Monday, May 5, 2008

Death In Detention

Immigration advocates have been going aggressively after ICE for the conditions under which immigrants are held in detention, waiting sometimes months for their cases to be resolved in immigration court. They are not criminals; their offense has only been civil. Yet this detention system is, the fastest growing form of incarceration in the U.S. Human rights groups have cited many grievances against it:
  • its hodgepodge nature (federal, local and now more often private centers),
  • distance from family and lawyers,
  • care and education of children detained,
  • unequal standards of conditions from center to center.
  • quality of health care,
  • access to the detainees by relatives, lawyer and even clergy
  • quick transfers without notification to immediate families or lawyer.

These are just the most egregious abuses of detainees' rights. Now the NY Times, in an investigative piece, reports on deaths during detention by ICE. In just short of two years ICE reports sixty-six detainees have died. The list of names released often were inaccurate in detail or misleading. The Times followed up on some of the names to flesh out those details. The story it uncovered is one of neglect of detainees and of silence or even misinformation to families and lawyers. The Times article follows in particular a case of African injured at a center in New Jersey who eventually died in a Newark hospital.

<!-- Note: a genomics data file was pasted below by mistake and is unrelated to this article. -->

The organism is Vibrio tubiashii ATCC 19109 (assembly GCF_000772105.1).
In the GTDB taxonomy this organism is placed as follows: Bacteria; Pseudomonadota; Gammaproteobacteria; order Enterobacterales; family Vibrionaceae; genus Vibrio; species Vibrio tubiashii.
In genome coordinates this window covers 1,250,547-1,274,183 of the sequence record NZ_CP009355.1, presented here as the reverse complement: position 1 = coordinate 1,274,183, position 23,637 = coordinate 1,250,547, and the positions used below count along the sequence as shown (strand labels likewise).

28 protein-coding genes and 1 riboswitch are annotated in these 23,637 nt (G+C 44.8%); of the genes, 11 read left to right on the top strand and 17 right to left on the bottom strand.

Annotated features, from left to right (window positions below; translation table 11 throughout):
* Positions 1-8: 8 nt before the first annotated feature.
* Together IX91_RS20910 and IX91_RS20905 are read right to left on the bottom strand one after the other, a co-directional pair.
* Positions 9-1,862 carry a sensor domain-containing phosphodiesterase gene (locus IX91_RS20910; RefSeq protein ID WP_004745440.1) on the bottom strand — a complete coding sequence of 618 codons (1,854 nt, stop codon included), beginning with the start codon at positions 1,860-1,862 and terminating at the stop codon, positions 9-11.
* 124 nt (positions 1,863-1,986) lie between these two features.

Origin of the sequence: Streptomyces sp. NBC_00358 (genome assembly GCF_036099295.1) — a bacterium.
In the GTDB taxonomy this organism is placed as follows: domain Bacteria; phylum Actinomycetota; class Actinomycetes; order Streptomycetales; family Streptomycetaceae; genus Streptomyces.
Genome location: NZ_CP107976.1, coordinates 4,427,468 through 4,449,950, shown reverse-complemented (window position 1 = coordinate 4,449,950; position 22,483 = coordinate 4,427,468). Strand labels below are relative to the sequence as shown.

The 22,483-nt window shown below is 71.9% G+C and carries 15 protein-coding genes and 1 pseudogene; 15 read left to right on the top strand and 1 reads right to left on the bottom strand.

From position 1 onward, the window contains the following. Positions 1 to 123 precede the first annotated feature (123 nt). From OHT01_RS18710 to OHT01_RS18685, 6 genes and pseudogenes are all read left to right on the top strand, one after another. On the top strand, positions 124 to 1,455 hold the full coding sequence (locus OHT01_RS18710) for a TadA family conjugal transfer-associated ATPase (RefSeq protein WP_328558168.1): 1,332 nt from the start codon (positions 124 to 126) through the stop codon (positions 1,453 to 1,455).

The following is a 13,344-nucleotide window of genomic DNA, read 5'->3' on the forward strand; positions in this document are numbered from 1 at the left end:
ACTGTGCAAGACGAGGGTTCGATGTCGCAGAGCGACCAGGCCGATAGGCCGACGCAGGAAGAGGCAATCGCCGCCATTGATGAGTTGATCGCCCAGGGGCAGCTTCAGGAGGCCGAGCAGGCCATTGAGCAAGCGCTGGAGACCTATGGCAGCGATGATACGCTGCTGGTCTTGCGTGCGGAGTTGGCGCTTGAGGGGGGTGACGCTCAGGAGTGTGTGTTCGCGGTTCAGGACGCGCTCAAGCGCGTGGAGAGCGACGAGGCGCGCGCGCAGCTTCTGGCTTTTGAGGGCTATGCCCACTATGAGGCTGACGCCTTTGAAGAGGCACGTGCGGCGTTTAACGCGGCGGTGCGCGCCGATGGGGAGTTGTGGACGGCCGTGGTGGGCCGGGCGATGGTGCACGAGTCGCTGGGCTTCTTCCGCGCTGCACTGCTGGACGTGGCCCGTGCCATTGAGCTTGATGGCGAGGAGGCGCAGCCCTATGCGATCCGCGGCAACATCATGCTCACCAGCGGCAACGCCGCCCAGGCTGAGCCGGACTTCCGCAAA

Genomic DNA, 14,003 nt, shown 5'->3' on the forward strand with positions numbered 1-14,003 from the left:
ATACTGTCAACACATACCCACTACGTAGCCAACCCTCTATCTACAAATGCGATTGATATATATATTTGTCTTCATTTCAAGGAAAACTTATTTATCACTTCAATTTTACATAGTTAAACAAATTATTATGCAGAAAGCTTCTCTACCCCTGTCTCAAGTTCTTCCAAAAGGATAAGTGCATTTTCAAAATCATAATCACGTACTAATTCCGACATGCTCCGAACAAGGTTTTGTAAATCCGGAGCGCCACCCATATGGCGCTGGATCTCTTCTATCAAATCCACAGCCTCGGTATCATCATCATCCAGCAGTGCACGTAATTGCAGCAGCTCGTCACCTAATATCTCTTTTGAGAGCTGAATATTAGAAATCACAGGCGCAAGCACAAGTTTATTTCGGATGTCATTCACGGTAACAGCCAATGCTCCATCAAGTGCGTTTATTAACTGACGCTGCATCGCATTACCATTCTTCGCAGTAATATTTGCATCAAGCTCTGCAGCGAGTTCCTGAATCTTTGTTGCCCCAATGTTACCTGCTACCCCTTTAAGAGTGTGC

Many Cubans and Haitians have long come to the U.S. by sea. Now it's becoming something a phenomenon in the Pacific as well -- with the attendant perils. (See Chicago Tribune article.)

No comments: